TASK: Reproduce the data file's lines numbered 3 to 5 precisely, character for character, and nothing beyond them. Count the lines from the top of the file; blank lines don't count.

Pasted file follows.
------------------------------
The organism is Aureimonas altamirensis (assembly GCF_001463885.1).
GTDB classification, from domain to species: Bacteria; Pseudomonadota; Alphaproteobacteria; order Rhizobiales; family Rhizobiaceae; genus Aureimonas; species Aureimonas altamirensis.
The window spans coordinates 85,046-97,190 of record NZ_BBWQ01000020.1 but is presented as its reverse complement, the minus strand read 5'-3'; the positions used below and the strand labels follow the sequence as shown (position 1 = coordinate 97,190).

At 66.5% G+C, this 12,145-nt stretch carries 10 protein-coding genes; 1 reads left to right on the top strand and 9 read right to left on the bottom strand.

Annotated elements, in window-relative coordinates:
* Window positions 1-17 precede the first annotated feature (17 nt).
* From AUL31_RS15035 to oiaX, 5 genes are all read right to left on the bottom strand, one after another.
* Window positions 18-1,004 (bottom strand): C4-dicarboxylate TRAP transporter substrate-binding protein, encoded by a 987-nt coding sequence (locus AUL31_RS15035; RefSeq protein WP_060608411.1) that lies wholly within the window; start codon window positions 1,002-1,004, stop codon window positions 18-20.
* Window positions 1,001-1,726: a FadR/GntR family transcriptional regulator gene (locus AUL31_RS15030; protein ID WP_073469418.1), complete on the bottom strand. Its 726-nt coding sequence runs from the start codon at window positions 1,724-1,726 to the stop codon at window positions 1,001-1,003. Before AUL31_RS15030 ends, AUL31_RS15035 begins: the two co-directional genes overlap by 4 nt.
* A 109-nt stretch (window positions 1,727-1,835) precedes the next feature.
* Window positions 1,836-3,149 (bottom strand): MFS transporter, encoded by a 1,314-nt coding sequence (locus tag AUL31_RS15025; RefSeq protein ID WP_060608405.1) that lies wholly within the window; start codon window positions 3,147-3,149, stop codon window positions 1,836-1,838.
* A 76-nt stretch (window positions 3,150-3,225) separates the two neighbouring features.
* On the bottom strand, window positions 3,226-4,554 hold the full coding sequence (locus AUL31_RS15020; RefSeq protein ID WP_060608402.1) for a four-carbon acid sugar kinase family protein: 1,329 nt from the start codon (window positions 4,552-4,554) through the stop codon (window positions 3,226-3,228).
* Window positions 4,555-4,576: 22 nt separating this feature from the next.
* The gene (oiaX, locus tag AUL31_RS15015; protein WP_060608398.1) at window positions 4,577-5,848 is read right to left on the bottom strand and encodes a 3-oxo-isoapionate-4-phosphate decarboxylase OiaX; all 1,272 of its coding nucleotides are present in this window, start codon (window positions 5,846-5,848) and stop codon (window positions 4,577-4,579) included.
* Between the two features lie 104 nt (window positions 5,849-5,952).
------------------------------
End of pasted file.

The window spans coordinates 85,046-97,190 of record NZ_BBWQ01000020.1 but is presented as its reverse complement, the minus strand read 5'-3'; the positions used below and the strand labels follow the sequence as shown (position 1 = coordinate 97,190).

At 66.5% G+C, this 12,145-nt stretch carries 10 protein-coding genes; 1 reads left to right on the top strand and 9 read right to left on the bottom strand.

Annotated elements, in window-relative coordinates: